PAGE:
In approaching this phase of the question, we shall take as our fundamental premise that the development of human life has been conditioned by social relationships. In its most primitive forms, the advantage in the struggle for existence rested with the individuals who had the capacity for coöperation for purposes of aggression or defense. Mental and spiritual life had their origin and stimulus in the associated activity of play, festival and ceremony. Literature, art, and religion-all the higher activities of mind and spirit— owe their debt to the interchange of thought and feeling between man and his companions. Those. we call the social virtues-sympathy, toleration, justice, unselfishness, self-control-all had their development in the association of human beings.

In the exercise of the social impulse and the growth of the social nature, the experience of women has been strikingly different from that of men. Such data as we have of their history reveal them as a group rigidly denied an opportunity for the development that comes from the establishment of wide and varied relations with their fellows. A review of the factors that have operated to exclude women from sharing as equals in the business of the common life would go far beyond the limits of this paper. Speaking generally their social and economic interests, and indeed the primary question of survival itself, have been promoted chiefly through influence with a particular individual-father, husband, or other male relativerather than through direct coöperation with other women or with other men and women. Custom and tradition, built upon this fact, created an environment that kept them as a class apart and emphasized a fancied difference between their interests and capacities and those of men.

No serious attack was made upon the underpinning of this point of view until late in the eighteenth century. It was then, for the first time, that the condition of earning a livelihood for large numbers of women was offered on terms that did not imply personal service for their own families. A new way of carrying on their ordinary occupaticns was inaugurated with the invention of the spinning machine and the rise of the factory system-a way that was destined finally to drive the old household methods out of existence, except in remote places untouched by the new industrial order. Under the influence of an aggressive capitalism, women were drawn rapidly into an employ where their rôle as producers was divorced from their personal family relations. Never before had they worked in daily contact with each other as wage-earners. Never before had the occasion been offered for social impersonal relationships in the serious business of earning a living.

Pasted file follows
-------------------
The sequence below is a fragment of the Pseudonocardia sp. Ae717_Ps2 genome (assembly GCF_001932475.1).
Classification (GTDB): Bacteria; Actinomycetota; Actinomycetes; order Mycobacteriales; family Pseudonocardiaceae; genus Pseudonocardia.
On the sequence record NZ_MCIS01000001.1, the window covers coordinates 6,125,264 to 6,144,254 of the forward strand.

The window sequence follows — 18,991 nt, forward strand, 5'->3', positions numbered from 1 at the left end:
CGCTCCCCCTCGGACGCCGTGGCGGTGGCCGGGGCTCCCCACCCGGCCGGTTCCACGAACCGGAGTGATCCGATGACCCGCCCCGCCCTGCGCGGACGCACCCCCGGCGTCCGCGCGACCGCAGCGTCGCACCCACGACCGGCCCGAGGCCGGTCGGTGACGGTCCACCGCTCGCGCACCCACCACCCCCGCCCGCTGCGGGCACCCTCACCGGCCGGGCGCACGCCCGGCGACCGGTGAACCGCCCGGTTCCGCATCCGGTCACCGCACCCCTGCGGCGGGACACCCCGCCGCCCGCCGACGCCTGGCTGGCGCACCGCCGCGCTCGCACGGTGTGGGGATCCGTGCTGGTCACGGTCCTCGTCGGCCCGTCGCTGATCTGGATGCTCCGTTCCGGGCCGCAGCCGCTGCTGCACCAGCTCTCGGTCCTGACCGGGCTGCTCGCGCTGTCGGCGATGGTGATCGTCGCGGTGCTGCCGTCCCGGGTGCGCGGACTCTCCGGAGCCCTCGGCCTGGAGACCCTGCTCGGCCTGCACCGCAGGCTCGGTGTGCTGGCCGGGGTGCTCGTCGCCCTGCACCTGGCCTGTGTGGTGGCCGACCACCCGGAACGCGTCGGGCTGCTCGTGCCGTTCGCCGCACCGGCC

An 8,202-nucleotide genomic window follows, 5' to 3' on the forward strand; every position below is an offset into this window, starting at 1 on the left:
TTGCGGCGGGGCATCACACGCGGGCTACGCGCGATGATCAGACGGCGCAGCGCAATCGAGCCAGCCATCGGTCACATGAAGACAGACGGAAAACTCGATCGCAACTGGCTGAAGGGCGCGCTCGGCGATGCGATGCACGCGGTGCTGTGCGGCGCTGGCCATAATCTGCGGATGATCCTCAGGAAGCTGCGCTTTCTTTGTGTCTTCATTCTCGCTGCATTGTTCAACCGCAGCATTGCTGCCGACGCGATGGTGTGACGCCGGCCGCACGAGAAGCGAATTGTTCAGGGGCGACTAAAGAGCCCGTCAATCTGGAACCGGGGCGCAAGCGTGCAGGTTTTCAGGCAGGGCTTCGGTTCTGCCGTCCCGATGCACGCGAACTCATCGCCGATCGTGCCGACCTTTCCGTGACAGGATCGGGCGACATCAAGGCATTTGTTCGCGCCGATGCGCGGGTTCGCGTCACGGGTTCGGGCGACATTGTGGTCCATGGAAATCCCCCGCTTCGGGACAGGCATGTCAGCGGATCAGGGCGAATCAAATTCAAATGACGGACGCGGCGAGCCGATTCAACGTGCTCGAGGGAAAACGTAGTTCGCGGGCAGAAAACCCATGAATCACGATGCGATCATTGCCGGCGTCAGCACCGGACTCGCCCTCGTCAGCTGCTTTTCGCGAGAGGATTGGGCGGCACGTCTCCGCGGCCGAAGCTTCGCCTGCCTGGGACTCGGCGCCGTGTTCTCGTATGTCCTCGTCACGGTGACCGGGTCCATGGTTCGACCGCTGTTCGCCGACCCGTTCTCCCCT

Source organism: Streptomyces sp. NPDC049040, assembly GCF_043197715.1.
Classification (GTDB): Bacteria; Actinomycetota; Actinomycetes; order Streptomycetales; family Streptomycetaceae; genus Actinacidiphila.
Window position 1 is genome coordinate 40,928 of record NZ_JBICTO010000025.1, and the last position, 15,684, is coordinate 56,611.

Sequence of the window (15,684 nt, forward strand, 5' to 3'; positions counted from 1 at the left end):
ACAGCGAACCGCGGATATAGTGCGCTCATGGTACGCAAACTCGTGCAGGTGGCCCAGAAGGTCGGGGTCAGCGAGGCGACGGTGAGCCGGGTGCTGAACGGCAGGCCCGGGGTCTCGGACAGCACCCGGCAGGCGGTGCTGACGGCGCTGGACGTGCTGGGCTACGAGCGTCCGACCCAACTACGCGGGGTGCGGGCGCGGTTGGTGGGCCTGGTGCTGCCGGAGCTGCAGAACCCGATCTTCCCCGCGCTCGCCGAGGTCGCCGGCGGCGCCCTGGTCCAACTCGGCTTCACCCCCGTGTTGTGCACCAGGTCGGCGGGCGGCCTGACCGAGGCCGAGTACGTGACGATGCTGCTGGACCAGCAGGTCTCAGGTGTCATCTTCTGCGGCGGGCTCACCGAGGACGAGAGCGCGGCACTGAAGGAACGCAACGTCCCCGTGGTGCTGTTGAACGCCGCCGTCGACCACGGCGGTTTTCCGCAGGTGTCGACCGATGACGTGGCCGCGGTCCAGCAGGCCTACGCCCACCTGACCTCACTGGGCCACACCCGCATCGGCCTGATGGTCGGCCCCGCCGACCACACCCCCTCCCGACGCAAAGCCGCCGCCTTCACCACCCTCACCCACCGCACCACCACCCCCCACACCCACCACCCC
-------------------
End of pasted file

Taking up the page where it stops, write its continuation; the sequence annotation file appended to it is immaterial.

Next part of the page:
A new knowledge of each other, a new sense of comradeship, awakened under its influence. In defiance of the popular belief that there was something in the nature of women so different from that of men that it precluded the possibility of coöperation with other women, they have shown again and again their ability to stand by each other, to subordinate personal interests to the interest of the group. They have displayed courage and fortitude when it was necessary to face hardship and defeat. The progress of labor organ